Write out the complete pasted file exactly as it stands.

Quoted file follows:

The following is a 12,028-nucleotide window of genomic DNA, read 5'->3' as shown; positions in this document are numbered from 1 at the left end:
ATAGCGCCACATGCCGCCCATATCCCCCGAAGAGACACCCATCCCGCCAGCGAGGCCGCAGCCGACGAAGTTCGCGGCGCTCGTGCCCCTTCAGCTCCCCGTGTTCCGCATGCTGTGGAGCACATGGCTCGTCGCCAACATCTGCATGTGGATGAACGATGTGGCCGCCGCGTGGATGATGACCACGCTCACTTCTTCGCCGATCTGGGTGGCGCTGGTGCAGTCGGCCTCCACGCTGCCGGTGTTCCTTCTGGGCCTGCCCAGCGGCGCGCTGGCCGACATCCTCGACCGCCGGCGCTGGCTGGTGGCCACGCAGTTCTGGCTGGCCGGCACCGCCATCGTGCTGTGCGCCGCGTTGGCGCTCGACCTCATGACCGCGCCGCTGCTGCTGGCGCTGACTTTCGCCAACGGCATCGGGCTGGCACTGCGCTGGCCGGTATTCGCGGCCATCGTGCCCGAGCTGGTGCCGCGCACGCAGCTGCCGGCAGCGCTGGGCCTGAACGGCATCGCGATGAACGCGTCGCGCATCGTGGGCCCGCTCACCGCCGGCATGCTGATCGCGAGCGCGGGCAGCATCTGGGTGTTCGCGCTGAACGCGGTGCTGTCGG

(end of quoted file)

The following is a 12,028-nucleotide window of genomic DNA, read 5'->3' as shown; positions in this document are numbered from 1 at the left end:
ATAGCGCCACATGCCGCCCATATCCCCCGAAGAGACACCCATCCCGCCAGCGAGGCCGCAGCCGACGAAGTTCGCGGCGCTCGTGCCCCTTCAGCTCCCCGTGTTCCGCATGCTGTGGAGCACATGGCTCGTCGCCAACATCTGCATGTGGATGAACGATGTGGCCGCCGCGTGGATGATGACCACGCTCACTTCTTCGCCGATCTGGGTGGCGCTGGTGCAGTCGGCCTCCACGCTGCCGGTGTTCCTTCTGGGCCTGCCCAGCGGCGCGCTGGCCGACATCCTCGACCGCCGGCGCTGGCTGGTGGCCACGCAGTTCTGGCTGGCCGGCACCGCCATCGTGCTGTGCGCCGCGTTGGCGCTCGACCTCATGACCGCGCCGCTGCTGCTGGCGCTGACTTTCGCCAACGGCATCGGGCTGGCACTGCGCTGGCCGGTATTCGCGGCCATCGTGCCCGAGCTGGTGCCGCGCACGCAGCTGCCGGCAGCGCTGGGCCTGAACGGCATCGCGATGAACGCGTCGCGCATCGTGGGCCCGCTCACCGCCGGCATGCTGATCGCGAGCGCGGGCAGCATCTGGGTGTTCGCGCTGAACGCGGTGCTGTCGG